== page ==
Here comes the Sun
10 February 2011
STEREO gives first image of the whole of the Sun
A major milestone in the study of the Sun was reached on Sunday 6th February, when the two identical spacecraft that make up NASA’s STEREO mission provided images of all the Sun for the first time.
Launched in October 2006, the two STEREO spacecraft have been gradually moving away from the Earth in opposite directions and on Sunday reached a point where they were orbiting the Sun on opposite sides, 180 degrees apart.
The event has been closely monitored by the Solar System Physics Group at Aberystwyth University’s Institute of Mathematics and Physics who study the solar wind and the Sun’s effect on the Earth.
It was this group, working with Aberystwyth University's spinout company See3D, which generated the world’s very first 3-D images of the Sun in 2007, using data from STEREO.
Dr Andy Breen and colleagues at the Solar System Physics Group are interested in the Heliospheric Imagers on board the STEREO spacecraft.
“For the very first time we will be able to see the whole of the Sun at the same time. It will give us a new perspective on activity on the Sun, particularly the solar eruptions which can launch coronal mass ejections.”
“These ejections are massive bursts of material moving out through the solar wind. If they strike the Earth they can knock out satellites, distort the accuracy of GPS systems, and even cause power grids to fail in extreme conditions. It is the interaction of disturbances in the solar wind with the Earth’s magnetic field that causes the spectacular phenomenon of the Northern Lights or Aurora Borealis.”
“Until now, the longest we have been able to monitor one event on the surface of the Sun is 14 days. Now that we can see the whole of the Sun all of the time we will be able to follow an active region from the moment it forms, see how it evolves, and then ultimately dies.”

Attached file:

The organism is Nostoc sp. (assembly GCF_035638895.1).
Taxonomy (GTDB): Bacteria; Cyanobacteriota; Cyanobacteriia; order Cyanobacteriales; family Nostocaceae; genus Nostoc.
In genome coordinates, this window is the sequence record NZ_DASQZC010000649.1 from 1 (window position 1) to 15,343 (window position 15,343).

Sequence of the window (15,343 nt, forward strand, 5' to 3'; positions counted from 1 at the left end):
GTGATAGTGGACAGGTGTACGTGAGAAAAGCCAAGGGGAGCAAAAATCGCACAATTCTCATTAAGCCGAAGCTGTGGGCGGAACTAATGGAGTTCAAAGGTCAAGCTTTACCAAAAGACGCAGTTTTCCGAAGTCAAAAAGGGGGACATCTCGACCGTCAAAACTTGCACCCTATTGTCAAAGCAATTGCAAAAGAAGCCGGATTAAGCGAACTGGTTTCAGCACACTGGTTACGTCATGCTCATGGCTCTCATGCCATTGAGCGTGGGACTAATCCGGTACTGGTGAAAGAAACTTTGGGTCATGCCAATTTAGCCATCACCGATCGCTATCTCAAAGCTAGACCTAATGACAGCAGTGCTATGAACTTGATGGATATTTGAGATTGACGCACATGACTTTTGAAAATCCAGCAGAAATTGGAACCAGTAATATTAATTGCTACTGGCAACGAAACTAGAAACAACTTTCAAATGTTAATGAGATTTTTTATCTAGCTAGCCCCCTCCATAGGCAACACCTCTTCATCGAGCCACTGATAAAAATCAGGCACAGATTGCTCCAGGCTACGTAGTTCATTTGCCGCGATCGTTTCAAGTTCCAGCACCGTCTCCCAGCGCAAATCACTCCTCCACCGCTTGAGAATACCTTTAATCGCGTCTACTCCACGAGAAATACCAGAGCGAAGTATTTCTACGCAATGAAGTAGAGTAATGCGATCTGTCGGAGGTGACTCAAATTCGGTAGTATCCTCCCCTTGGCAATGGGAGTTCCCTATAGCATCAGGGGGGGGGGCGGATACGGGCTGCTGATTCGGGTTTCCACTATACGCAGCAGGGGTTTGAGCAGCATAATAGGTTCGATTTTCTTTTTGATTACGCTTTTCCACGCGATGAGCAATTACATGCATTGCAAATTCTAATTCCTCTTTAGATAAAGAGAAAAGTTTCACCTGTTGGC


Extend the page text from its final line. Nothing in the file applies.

Dr Breen hopes that the images provided by STEREO will enable scientists to better predict what the Sun is going to do and how it might affect the Earth.
Dr Breen also argues that understanding what is happening on the surface of the Sun has become more pressing recently, as there is evidence to suggest that it is changing into a different mode.
“Research seems to indicate that the Sun spends around a quarter of its time in low activity - (where there are few Coronal Mass Ejections) and a smaller proportion of its life in Grand Maximum mode, where the average level of activity is unusually high. For the past half a century, since the 1950s, activity levels have been unusually high and most of the data we have has been collected during this time, much of it since the first space mission in 1956.”
“It now appears that we are coming out of this phase so the information provided by STEREO will be invaluable as we learn more about this new quiet phase.”
However, Dr Breen stresses that entering a quiet phase is no guarantee of safety from solar storms. He notes that the biggest solar storm ever recorded, the Carrington storm of 1859, happened during a quiet phase. Such was its intensity that it knocked out the US telegraph network and heated rail lines causing trains to derail, and meant that the Aurora Borealis was visible in the skies above Bombay and the West Indies.
Dr Breen believes that a similar solar storm today would have far reaching consequences, causing significant damage to GPS, communication systems, and would be a high risk to electricity supplies.
Dr Mario Bisi, another member of the Solar System Physics Group, published an article in the Solar Physics journal during 2010 which was the most-comprehensive study of a coronal mass ejection to date. Dr Bisi tracked the 13th May 2005 coronal mass ejection all the way from the solar surface to the Earth and looked at how it interacted with the solar wind along the way, and at the way it also interacted with the Earth and the effects it had on our planet.
Dr. Bisi believes that by employing the many techniques used in his study along with STEREO and some of the other new and upcoming space-based and ground-based technologies and instrumentation, then such studies in the future can become even more comprehensive and thus allow us to delve further into the fundamental science of what it is that makes our Sun ‘tick’.
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